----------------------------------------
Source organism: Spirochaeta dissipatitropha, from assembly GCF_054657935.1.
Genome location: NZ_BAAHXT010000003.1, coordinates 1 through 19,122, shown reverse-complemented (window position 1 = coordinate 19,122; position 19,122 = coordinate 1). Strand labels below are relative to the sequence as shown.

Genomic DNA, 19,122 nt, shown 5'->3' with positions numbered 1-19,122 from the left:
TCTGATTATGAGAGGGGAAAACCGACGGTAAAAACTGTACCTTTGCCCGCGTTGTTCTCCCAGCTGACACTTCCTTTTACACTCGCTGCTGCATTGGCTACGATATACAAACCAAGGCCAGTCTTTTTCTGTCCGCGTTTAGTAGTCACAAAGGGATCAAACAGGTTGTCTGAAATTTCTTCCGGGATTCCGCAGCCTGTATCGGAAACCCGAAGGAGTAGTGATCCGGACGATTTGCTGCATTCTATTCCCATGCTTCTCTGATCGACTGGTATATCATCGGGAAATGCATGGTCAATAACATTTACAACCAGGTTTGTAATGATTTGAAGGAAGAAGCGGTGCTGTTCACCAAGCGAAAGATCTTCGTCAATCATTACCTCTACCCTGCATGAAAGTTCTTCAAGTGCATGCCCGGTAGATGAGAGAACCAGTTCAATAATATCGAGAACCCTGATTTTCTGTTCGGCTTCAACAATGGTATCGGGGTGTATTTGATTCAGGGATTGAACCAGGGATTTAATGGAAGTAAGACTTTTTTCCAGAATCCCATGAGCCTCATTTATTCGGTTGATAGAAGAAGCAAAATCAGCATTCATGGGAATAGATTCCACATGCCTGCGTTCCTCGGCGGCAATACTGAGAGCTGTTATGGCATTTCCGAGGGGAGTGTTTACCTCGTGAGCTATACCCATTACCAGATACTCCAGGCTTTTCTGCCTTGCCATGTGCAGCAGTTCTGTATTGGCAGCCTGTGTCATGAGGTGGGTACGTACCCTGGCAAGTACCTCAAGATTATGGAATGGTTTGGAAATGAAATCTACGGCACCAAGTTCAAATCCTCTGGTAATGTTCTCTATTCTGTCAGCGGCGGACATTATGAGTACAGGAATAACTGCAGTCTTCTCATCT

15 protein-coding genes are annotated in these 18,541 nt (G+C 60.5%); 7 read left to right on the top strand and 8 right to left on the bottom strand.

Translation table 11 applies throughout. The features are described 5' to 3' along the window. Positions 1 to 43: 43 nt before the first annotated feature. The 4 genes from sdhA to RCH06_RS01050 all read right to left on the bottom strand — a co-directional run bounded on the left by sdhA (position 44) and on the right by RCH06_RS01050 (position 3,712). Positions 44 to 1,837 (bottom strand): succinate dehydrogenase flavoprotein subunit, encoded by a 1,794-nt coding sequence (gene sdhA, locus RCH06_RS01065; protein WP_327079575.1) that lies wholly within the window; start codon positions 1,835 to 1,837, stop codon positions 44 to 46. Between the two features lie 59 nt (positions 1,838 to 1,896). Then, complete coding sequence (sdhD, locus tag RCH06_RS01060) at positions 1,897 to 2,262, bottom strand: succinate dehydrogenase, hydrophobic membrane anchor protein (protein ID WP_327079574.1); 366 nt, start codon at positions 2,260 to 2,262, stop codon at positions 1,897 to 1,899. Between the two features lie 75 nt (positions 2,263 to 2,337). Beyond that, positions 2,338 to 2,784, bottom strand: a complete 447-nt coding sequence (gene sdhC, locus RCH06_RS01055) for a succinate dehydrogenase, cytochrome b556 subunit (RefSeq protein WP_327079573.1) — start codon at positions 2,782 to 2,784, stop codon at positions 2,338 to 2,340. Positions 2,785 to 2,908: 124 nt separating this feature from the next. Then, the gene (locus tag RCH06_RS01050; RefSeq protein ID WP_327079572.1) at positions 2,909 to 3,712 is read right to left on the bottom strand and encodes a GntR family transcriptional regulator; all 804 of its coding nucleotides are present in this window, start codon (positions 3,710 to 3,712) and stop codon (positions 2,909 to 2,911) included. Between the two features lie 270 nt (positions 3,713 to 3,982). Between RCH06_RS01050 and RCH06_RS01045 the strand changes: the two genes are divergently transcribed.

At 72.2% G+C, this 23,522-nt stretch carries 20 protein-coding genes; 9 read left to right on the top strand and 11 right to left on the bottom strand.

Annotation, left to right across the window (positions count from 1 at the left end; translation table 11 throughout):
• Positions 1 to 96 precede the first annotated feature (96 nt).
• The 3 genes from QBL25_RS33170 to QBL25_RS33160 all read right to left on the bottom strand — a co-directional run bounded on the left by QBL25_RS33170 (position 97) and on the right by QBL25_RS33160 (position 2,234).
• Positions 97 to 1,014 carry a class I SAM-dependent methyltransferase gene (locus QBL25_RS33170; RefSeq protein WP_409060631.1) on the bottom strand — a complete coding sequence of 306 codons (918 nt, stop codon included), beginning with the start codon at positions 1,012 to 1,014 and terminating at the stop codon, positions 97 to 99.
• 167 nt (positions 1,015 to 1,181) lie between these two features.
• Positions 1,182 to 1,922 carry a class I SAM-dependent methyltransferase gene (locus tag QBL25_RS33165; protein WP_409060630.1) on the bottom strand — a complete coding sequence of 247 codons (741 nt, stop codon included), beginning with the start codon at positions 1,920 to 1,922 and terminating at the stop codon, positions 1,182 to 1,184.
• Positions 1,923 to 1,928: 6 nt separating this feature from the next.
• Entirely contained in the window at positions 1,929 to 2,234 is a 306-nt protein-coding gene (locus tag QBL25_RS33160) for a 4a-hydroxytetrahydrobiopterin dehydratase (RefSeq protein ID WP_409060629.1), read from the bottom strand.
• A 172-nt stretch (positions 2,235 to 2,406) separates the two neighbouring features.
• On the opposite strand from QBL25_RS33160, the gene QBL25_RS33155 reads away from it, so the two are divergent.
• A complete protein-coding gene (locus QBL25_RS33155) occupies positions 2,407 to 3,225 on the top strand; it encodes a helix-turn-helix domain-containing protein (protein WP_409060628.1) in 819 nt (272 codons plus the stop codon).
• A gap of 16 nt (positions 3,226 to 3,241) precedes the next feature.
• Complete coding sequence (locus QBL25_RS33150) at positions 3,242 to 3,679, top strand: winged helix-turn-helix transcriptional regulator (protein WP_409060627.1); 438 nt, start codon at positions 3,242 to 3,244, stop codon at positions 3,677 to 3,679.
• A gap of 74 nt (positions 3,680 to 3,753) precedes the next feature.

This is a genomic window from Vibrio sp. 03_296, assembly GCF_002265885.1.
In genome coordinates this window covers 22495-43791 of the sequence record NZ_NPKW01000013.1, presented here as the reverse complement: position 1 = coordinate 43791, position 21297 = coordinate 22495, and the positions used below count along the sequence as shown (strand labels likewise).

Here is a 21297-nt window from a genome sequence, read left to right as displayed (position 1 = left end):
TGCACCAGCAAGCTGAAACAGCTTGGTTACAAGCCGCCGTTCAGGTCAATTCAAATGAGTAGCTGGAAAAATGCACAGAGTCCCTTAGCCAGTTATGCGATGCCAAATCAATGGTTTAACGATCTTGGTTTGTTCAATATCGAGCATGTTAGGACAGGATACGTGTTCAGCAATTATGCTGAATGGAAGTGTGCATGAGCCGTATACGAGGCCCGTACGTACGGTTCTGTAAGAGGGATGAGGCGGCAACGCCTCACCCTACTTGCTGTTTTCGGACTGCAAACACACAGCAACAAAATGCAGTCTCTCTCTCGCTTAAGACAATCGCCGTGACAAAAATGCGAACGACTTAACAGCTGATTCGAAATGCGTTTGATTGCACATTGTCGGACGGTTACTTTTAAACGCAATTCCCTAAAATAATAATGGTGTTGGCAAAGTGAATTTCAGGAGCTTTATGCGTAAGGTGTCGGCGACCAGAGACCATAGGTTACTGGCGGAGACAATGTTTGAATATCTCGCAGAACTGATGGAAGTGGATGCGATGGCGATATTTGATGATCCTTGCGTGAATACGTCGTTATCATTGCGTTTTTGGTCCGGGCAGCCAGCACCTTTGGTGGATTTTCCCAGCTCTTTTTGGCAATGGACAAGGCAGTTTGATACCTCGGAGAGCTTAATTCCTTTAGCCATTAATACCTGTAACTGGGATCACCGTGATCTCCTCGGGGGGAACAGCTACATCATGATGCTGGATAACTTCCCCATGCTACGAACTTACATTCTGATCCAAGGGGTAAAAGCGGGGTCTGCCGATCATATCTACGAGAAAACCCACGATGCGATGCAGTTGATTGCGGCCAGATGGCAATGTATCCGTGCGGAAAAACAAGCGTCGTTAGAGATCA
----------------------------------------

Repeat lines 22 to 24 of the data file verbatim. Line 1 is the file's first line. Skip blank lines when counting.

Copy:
This is a genomic window from Vibrio sp. 03_296, assembly GCF_002265885.1.
In genome coordinates this window covers 22495-43791 of the sequence record NZ_NPKW01000013.1, presented here as the reverse complement: position 1 = coordinate 43791, position 21297 = coordinate 22495, and the positions used below count along the sequence as shown (strand labels likewise).

Here is a 21297-nt window from a genome sequence, read left to right as displayed (position 1 = left end):